Jim Clark: I would add though that I don’t like all the rules on the cars construction…am I jumping ahead here?

No, rules on car construction discussion is just fine…the later half has to do with general rules of racing. Please continue.

Jim Clark: For instance, I don’t like that every engine has to be a V-10. What is that all about? Part of the beauty of the way things used to be was the big variety you had. V-8’s, 10’s, 12’s, 16’s for God’s sake…you never knew what somebody would show up with. And you know, as long as it’s the same internal size that the rules allow for, who cares? I think the variety missing is really hurting the sport as well.

Bruce McLaren: That’s a good point, but back to the starts since you said that: There is nothing quite as exciting as a standing start, and that goes for any form of motor sport. The smoke, the sliding…it’s all a part of the excitement. I don’t think any type of traction management or engine management system should be allowed on the car. Period.

What about the basic rule of car construction? Spoiler size, the height, weight, width and so forth?

Jim Clark: So long as it’s the same for everybody, I don’t see a problem. The problem I do see, is that the rules are slowly making the cars more and more identical. I don’t like that at all. I think the rules on the car should be a bit more free…you know, to where they can actually build different cars. That was the thing too in my day. You just never knew what anybody would show up with…and half the time, they didn’t know either. There was a huge question mark about ‘will this work’. Again, it was variety. They still have a bit of that today, but it’s not nearly what it was. I think they are taking the car builders more and more out of the ability to make a unique car. Not one that breaks the rules or something like that…but one that is just really, really good…that went down a road of construction that nobody else went down. You know? I’m sorry…I don’t think I’m saying that right.

Alberto Ascari: No, no…what you say is right. It was a much different thing then. We did not have to have a lot of the same things in our cars. The car was almost always original no matter who you were. We would of course try to learn from somebody else…you know, to look at their car and try to see if there was something we could do to make ours like theirs if it was better…but it was not the same. It was very hard then. Most times, you could only look in wonder. It made the men that build the cars very upset. It was so good. It was a challenge then to find something for the car. A new way. But when you start to make these rules about how to build the car, then I think the car has to be built the same as the other mans car. I know they are different now as well, but they I do not think are nearly as different as they were for us then. The rules do not allow that kind of freedom to go in a different direction now.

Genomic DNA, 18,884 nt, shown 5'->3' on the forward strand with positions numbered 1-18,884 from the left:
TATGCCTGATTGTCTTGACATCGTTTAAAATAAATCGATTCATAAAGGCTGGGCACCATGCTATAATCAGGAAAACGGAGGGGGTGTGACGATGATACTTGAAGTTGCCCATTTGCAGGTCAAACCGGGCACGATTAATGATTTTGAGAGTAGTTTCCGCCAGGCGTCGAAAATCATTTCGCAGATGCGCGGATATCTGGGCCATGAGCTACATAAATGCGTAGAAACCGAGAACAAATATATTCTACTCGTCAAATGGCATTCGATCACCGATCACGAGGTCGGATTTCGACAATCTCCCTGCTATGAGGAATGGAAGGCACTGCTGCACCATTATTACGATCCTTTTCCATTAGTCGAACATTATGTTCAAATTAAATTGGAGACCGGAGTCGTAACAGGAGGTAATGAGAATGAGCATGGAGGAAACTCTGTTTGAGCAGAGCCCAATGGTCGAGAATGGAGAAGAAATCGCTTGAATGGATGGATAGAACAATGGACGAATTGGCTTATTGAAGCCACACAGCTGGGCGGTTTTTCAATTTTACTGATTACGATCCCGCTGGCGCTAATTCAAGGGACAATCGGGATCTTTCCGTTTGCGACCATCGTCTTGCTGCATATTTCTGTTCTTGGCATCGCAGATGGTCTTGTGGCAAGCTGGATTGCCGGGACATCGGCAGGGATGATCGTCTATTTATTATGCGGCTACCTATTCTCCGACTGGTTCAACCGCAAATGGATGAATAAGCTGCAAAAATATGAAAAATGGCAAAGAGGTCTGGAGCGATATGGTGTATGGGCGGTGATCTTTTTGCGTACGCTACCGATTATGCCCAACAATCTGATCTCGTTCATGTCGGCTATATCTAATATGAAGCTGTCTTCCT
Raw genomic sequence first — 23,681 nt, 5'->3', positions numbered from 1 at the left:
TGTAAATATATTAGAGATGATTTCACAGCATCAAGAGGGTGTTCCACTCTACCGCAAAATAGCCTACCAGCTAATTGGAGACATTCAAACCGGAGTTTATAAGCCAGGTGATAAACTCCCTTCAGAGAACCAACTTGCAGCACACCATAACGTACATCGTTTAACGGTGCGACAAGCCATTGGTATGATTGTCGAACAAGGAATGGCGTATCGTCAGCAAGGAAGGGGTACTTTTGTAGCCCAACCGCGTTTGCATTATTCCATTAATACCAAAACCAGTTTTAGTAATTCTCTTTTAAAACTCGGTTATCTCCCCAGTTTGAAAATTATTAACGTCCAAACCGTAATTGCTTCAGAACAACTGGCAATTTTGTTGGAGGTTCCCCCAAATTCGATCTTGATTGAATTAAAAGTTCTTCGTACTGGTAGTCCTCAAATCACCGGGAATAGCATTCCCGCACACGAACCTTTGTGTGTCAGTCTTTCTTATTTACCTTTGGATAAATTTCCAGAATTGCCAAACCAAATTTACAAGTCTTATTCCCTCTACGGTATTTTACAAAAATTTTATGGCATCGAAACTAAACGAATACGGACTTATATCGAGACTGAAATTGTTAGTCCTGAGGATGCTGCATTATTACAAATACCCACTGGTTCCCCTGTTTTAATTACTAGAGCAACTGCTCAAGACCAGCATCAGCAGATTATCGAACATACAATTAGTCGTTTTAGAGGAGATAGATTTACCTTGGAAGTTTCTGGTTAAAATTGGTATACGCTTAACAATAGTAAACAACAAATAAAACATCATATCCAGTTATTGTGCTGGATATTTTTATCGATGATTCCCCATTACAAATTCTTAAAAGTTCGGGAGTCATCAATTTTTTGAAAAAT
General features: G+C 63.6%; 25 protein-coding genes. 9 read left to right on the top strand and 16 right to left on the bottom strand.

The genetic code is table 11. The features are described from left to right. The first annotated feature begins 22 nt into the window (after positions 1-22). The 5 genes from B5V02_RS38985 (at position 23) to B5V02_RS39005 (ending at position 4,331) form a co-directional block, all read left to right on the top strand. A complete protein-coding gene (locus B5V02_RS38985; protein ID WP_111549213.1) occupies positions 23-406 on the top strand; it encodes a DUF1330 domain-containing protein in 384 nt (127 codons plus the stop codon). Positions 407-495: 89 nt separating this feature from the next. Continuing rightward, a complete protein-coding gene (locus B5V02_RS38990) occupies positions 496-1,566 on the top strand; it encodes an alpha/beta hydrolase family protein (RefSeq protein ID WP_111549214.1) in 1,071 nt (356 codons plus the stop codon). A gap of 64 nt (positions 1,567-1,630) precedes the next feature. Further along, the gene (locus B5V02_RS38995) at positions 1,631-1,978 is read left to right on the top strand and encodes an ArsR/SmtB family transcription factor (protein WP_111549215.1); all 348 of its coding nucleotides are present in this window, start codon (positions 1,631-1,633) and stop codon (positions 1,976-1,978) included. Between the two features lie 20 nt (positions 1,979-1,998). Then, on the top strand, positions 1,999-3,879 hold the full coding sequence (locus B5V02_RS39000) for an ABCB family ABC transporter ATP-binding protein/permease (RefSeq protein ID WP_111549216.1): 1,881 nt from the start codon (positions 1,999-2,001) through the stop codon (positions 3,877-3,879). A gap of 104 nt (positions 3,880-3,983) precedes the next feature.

Ayrton Senna: I agree with Jim and Alberto completely. And before you say it Bruce, sorry I did not say anything sooner, but I saw it coming. (collective laughter) I was there for the big change on that…the rules that is. It started getting more and more restrictive. It was not like the earlier days. I think Jackie should be here for this part. He can tell you about those things and what Tyrell did. It is also like Jim’s days…when the Ferrari was so different from the Lotus, which was of course nothing like the BRM. They were just so different in every way. I think we need that back now. I think that and the computers being made illegal is the way back as well.